As your baby grows and their energy requirements change, so will their caloric needs. During these growth spurts, you may wonder if your milk supply has dropped. Your baby’s increase in suckling will cause your breasts to increase its supply, so give it a day or two and your supply should catch up.
If you are bottle feeding you may find your baby is demanding more formula. This is common at around 6 weeks as they go through a growth spurt. The recommended feeding volume from 5 days of age to 3 months is about 2½ ounces of formula per pound of body weight, per day. Check with your baby’s healthcare provider or nurse who will weigh and measure your baby and plot their growth on a growth chart.
Aim to place them in their crib when they are drowsy but still slightly awake. Although it is always important to place your baby to sleep on their back, make sure they have some time on their tummy each day. When they are awake and you are watching them is the best time to do this. If your baby is not used to being on their tummy, he may not have much tolerance for long stretches of time. Start with a few minutes each day and work up.
Gradually, they will become more used to it and you will see the benefits as they develop strength in their neck, shoulders, and upper body. It is from this position that they will begin to push themselves up on their knees and eventually crawl.
Behavior and development
Look at weight gain over a few weeks or over a month to give you a more accurate picture of normal variation. Try not to compare your baby with others of the same age. Although it can be tempting to do this, it doesn’t really achieve anything and often just creates concern and worry.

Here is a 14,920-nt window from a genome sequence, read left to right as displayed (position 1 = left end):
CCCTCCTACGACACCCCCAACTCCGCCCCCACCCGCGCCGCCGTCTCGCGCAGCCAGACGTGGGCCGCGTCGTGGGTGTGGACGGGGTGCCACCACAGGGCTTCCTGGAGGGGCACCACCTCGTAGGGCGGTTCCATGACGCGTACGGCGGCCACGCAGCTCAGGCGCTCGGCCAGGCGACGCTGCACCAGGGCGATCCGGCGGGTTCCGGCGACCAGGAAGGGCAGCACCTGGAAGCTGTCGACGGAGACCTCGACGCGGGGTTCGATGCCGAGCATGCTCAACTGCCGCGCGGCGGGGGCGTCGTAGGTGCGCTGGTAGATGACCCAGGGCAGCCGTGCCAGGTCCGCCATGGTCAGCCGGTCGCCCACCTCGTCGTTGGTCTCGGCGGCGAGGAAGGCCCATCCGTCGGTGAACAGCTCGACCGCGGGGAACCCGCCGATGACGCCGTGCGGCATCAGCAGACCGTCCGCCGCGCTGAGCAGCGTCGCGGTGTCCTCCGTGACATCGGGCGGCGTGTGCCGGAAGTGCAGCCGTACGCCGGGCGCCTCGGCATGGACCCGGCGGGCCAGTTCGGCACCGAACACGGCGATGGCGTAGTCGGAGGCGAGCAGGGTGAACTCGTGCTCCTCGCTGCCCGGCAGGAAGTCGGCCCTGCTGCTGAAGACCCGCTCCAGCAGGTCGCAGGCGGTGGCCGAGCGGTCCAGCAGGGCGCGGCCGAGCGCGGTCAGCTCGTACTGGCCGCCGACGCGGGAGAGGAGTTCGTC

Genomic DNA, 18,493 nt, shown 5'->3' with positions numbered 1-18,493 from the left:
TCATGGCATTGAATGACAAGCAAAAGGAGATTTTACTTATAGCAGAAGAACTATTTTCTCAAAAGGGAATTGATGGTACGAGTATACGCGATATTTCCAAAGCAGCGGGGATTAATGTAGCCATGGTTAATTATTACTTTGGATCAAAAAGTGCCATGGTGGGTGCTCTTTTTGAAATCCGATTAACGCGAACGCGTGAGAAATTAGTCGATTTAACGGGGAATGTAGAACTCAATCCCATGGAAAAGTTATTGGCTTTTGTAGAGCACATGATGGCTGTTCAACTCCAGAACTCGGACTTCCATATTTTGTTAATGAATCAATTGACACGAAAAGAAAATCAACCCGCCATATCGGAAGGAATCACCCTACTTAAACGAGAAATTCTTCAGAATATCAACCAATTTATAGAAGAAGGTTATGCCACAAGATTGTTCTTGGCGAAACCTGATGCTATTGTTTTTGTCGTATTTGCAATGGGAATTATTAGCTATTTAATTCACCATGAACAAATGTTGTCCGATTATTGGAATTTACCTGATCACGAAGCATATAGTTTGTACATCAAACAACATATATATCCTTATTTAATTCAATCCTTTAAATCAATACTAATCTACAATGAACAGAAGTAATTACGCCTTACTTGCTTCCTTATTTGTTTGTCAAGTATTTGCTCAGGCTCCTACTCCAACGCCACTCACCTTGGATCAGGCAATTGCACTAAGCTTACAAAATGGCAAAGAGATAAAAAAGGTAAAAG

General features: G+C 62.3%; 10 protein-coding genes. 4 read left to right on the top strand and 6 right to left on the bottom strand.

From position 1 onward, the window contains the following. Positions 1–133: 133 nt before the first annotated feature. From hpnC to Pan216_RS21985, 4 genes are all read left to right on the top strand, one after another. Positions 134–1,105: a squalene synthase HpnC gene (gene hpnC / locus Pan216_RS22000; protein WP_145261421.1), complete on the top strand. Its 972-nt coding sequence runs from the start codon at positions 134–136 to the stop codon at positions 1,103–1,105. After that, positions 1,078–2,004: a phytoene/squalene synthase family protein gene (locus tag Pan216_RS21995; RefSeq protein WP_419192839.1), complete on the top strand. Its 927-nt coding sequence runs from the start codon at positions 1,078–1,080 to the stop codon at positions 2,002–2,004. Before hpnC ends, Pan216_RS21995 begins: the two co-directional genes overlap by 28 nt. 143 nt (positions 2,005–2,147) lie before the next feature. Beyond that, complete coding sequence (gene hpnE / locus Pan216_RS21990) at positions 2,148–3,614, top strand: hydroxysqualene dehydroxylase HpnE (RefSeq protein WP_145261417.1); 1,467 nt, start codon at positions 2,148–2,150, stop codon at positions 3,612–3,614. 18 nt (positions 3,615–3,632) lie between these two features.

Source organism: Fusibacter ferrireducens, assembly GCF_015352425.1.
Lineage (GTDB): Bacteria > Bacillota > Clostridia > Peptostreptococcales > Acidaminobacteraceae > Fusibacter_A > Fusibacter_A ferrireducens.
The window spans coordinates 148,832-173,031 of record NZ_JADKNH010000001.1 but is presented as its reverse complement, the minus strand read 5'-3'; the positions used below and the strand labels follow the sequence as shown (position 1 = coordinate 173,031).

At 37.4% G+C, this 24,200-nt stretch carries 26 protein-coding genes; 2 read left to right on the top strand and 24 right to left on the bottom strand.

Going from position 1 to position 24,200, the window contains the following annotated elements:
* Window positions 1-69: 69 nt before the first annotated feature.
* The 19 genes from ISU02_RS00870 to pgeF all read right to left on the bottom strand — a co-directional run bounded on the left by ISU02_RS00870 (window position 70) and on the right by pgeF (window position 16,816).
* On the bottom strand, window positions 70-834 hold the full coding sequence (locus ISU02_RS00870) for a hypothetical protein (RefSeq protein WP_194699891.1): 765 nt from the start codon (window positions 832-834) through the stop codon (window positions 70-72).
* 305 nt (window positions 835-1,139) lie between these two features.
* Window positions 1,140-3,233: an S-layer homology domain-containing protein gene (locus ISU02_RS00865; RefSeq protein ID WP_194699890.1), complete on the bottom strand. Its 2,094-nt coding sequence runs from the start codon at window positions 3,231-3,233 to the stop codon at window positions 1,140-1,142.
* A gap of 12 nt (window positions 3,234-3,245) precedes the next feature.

Your baby is likely to be smiling by now, giving you some positive feedback for all your hard work! Smiling is a powerful way for babies and parents to communicate with each other, especially in early life when speech and language have not yet developed.
Some experts believe that babies in this age group become easily overstimulated and crying is a means to communicate their frustration. Overtiredness, discomfort, boredom, hunger, or a need for affection are some of the reasons why babies might cry.
You will find there is not one sure way to calm your baby. Most respond to being rocked and cuddled, and having their parents close by.
There are likely to be times when your baby cries and you have no idea why. Check first for obvious reasons such as hunger, tiredness, being uncomfortable, having a dirty diaper, or perhaps a tummy ache from gas.
Figuring out why babies at this age cry can be very difficult. Generally, they will settle by feeding, rocking, going for a walk or ride in the car, taking a warm bath, or a tummy massage. Ask for help from your partner, family, and friends, and reach out to your healthcare provider or nurse if your efforts are not working.
The symptoms of postpartum depression and exhaustion can be very similar. Many women worry they are depressed when they experience ongoing feelings of sadness, anxiety, and exhaustion. If you are concerned you may be depressed, talk with your midwife, obstetrician, or family healthcare provider.
Your physical recovery
Returning to work
If you are breastfeeding, you will need to make sure your baby will take pumped milk from a bottle. Find out what your workplace offers in terms of specific areas to take breaks to pump.
The information of this article has been reviewed by nursing experts of the Association of Women’s Health, Obstetric, & Neonatal Nurses (AWHONN). The content should not substitute medical advice from your personal healthcare provider. Please consult your healthcare provider for recommendations/diagnosis or treatment. For more advice from AWHONN nurses, visit Healthy Mom&Baby at health4mom.org.